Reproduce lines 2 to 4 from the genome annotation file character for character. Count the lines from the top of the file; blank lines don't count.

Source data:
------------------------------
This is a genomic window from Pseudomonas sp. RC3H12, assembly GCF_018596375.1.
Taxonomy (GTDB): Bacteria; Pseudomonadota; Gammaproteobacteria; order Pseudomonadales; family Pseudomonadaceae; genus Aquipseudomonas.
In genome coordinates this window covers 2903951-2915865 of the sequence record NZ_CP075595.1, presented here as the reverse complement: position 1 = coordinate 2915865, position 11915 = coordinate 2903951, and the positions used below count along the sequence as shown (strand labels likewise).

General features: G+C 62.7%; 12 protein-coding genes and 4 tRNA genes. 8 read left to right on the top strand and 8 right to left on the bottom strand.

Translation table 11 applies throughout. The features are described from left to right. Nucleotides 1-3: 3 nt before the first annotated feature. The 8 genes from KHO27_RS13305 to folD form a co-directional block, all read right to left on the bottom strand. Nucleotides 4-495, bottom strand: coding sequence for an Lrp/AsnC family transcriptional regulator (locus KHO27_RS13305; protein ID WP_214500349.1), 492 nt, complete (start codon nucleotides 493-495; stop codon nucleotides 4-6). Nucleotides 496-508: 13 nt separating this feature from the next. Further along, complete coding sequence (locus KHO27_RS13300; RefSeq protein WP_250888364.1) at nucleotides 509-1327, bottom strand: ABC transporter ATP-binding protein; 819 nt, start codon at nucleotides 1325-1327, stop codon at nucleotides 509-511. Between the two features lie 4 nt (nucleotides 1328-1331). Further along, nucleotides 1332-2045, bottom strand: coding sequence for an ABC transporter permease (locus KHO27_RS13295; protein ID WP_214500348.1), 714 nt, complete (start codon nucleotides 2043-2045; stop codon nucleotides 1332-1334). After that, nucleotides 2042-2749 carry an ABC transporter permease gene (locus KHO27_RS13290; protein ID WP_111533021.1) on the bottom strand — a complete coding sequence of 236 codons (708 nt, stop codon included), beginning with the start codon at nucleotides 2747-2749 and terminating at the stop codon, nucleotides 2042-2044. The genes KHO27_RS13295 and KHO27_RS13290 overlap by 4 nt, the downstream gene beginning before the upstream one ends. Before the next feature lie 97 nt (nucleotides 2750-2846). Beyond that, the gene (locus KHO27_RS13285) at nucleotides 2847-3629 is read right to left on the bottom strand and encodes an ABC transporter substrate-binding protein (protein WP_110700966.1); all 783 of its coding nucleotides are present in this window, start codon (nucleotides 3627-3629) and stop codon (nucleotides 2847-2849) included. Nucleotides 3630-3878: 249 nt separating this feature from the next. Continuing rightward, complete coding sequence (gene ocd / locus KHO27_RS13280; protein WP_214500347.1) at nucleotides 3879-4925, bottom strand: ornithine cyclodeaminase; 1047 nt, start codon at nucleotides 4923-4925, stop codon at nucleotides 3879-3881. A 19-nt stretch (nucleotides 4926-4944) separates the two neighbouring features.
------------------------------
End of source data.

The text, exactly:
Taxonomy (GTDB): Bacteria; Pseudomonadota; Gammaproteobacteria; order Pseudomonadales; family Pseudomonadaceae; genus Aquipseudomonas.
In genome coordinates this window covers 2903951-2915865 of the sequence record NZ_CP075595.1, presented here as the reverse complement: position 1 = coordinate 2915865, position 11915 = coordinate 2903951, and the positions used below count along the sequence as shown (strand labels likewise).

General features: G+C 62.7%; 12 protein-coding genes and 4 tRNA genes. 8 read left to right on the top strand and 8 right to left on the bottom strand.